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1 Mar 2015, Kota Kinabalu: The Sumatran rhino once browsed the forests in India, Bangladesh, Myanmar, Laos, Thailand, Malaysia, Indonesia, and China. By the mid-20th century, its range and population has drastically shrunk due to forest habitat loss and killing for its horn. The demand for rhino horn stems from the common yet misguided belief that it harbours medicinal properties.
In Malaysia, a disturbing combination of factors has led to its dwindling population and near-extinction: the lack of knowledge on rhino population and reproduction status in the wild, poor husbandry practices in captive centres, the conservation focus being solely on protecting rhinos in the wild which has not been effective, and at the same time not developing an effective captive breeding population as a parallel effort.
Some wildlife researchers estimate that there are less than 100 Sumatran rhinos left in the world and current populations are largely confined to Indonesia, with very few wild rhinos possibly remaining in Sabah. In Peninsular Malaysia, the species is likely to be totally extinct although this terrible event has gone unrecognized. Rhino biologists regard the species as functionally extinct in all of Borneo as the few individuals remaining are insufficient to provide hope of survival of the species.
Over the last thirty years, more Sumatran rhinos have died than have been born, both in the wild and in captivity. Between 1984 and 1995, a total of 22 Sumatran rhinos were captured in Peninsular Malaysia and Sabah for a captive breeding project. Except for one which was already pregnant when captured, none bred while in captivity, and all have since died. It is clear that protecting wild populations has failed, and that natural breeding in captivity results in too few births to be a viable strategy.
What remain of the Malaysian population are a male named Tam and two females named Puntung and Iman. Captured from the wild in Sabah from 2008 to 2014, the trio currently resides in the Borneo Rhino Sanctuary (BRS) in Tabin Wildlife Reserve, under the care of Borneo Rhino Alliance (BORA), a non-governmental organization developed for this purpose under the guidance 0f Sabah Wildlife Department. Unfortunately, both Puntung and Iman have severe reproductive tract pathology, possibly due to having gone un-bred in the wild for a long time. However both are still producing oocytes, which are cells that form eggs which then can be fertilized by sperm. Rather than throwing in the towel and abandoning the species to extinction, Sabah Wildlife Department and BORA with its donor Sime Darby Foundation are collaborating with Leibniz Institute for Zoo and Wildlife Research (IZW) in Germany and professor Cesare Galli and his wife of Avantea laboratories in Italy to produce Sumatran rhino embryos in the laboratory using Advanced Reproductive Techniques (ART).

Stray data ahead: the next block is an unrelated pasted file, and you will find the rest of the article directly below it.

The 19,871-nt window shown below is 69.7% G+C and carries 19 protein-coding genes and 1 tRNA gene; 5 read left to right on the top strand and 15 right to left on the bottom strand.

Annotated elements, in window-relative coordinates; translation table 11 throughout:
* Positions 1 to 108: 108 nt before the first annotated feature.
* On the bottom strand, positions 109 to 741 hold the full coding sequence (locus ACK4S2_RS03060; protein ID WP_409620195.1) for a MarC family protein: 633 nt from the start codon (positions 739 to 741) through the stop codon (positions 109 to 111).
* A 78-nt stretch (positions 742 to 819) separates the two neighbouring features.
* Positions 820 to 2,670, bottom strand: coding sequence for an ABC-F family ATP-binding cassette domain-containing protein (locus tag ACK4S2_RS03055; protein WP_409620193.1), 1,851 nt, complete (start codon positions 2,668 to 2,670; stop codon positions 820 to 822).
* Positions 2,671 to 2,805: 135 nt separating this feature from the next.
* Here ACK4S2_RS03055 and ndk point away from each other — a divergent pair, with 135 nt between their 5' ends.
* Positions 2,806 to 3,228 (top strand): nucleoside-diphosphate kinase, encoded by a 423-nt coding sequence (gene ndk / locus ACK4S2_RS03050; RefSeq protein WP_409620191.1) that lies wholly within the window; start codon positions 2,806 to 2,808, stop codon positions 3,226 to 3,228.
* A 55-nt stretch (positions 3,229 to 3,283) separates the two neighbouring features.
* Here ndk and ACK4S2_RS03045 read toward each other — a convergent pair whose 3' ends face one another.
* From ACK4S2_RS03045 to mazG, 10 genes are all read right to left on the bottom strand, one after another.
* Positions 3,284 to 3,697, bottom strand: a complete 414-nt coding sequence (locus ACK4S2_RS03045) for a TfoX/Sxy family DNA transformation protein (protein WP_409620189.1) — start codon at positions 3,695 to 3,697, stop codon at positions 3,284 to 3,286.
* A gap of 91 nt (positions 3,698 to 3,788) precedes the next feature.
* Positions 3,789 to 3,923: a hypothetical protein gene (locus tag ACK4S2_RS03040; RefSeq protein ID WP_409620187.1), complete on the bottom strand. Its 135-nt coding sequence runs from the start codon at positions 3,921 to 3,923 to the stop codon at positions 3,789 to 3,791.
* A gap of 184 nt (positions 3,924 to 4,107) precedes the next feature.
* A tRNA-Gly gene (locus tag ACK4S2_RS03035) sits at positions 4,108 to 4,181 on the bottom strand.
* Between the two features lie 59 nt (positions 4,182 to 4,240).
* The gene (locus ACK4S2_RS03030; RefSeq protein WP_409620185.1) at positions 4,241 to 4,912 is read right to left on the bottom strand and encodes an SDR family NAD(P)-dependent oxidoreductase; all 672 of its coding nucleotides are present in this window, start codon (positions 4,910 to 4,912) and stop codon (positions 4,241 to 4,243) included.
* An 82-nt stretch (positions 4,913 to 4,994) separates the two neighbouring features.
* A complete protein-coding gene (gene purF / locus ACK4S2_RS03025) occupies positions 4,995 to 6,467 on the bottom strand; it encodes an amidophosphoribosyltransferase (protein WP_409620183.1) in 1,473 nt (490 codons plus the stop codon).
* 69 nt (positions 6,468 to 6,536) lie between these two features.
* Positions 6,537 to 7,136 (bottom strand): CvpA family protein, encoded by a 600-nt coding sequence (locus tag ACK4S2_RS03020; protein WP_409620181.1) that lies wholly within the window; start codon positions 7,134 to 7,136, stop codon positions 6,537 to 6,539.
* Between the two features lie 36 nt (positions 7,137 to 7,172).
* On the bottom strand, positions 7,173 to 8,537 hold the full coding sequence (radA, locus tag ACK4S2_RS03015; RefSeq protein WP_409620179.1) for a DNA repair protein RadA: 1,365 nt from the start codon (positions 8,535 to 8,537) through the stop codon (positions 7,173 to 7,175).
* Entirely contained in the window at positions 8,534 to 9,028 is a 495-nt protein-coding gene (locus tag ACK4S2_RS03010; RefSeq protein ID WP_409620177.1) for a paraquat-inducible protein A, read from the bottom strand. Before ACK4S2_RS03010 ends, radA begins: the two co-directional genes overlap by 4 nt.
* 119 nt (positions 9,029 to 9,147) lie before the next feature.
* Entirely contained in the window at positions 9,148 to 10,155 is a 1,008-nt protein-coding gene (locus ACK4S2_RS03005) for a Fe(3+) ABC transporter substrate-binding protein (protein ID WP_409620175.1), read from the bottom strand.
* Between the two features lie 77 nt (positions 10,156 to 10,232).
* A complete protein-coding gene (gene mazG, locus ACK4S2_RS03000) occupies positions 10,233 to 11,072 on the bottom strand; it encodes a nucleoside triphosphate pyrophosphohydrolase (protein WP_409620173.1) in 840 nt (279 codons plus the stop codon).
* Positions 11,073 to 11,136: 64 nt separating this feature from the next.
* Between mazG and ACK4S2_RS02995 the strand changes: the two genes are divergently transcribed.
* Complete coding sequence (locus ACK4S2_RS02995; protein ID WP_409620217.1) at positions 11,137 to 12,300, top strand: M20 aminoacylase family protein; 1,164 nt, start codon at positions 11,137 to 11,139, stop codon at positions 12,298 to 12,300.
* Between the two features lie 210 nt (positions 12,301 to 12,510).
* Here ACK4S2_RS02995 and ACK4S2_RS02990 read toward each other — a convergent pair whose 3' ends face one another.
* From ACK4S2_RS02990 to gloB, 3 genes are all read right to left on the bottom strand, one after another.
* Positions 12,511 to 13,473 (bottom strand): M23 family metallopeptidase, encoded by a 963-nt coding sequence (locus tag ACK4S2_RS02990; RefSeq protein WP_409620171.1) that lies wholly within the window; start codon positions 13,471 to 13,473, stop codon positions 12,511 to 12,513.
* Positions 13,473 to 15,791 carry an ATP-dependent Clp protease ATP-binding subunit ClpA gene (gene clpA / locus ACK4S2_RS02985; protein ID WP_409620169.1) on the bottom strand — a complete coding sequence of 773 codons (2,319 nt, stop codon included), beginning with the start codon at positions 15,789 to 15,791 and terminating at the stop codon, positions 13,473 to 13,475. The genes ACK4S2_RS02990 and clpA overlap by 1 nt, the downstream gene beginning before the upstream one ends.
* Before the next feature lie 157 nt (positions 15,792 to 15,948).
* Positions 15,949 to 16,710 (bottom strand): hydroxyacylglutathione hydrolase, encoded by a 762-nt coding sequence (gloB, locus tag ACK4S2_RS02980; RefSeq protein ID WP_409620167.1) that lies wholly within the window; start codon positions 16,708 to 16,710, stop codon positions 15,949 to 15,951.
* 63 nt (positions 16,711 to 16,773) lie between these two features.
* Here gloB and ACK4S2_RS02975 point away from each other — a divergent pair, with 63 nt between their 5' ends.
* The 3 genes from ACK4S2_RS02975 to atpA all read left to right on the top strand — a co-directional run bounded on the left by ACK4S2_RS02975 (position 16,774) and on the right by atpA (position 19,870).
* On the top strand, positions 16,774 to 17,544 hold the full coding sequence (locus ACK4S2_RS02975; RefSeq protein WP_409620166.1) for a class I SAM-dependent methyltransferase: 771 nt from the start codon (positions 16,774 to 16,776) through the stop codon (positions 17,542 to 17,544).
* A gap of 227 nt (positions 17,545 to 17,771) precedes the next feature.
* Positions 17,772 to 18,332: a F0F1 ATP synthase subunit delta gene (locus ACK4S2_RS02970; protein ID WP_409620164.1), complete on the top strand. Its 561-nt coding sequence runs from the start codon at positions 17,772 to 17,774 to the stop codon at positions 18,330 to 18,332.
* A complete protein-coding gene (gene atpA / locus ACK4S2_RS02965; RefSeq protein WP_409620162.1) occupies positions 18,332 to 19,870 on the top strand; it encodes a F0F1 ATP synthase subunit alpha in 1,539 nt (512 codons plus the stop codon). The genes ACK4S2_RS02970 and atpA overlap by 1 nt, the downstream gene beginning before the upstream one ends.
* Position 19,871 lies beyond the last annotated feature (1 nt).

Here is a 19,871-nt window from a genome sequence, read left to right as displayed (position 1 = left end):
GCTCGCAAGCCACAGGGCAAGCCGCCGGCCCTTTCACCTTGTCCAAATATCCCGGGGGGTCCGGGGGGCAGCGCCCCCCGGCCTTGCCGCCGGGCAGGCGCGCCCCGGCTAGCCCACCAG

It appears that ART represents the best chance of growing the captive population of Sumatran rhinos. Compared to classical artificial insemination technique which pumps millions of sperm into the uterus of a rhino, a technique already well-established for domestic animals called intracellular sperm injection maximizes the chance of fertilization of the egg by injecting only one viable sperm into a single oocyte in a laboratory condition. The resulting embryo is then implanted into a female rhino for development of the foetus over a normal pregnancy period.
According to Datuk Dr Junaidi Payne, BORA’s Executive Director, “All remaining Sumatran rhinos should be brought together in two or three closely-managed captive care facilities, where the use of their gametes can be maximised. At BRS, we are racing against time to harvest gametes from the rhinos here for use in in-vitro fertilisation, as well as preserving frozen gametes and stem cell lines within the 2014-2017 window”. He added, “The programme which we are pursuing for this period requires a few millions of ringgit to run, with Sime Darby Foundation being the primary financial supporter, while the specialist veterinary team from IZW with associated colleagues from Avantea laboratories, Stanley Manne Children’s Research Institute and San Diego Frozen Zoo are providing Sabah with the necessary ART expertise,” he added.
“Through ART, each rhino can be maximised to help save its species,” said William Baya, Director of Sabah Wildlife Department. He continued, “With the species on the brink of extinction, SWD is committed to support a global Sumatran rhino captive breeding programme using ART as it is the best chance we have to save this species. We are ready in principle to support Indonesia if requested”.
Dato’ Dr Dionysius Sharma, the CEO and Executive Director of WWF-Malaysia, has this to say to sceptics of the Sumatran rhino’s ART programme:
“WWF-Malaysia believes in using innovative solutions to resurrect the critically endangered Sumatran rhino population. More than a century ago, moving critically endangered African rhinos on to fenced private land, as well as captive breeding of the European bison were necessary and successful elements in saving these species from extinction and we hope to have the same success for the Sumatran rhino with ART,” he commented.
With time clearly running out, it is paramount that remaining wild rhinos are captured for ART as maximising births in captivity seems to now be the only viable way to save this 20 million-year-old mammal species from extinction.
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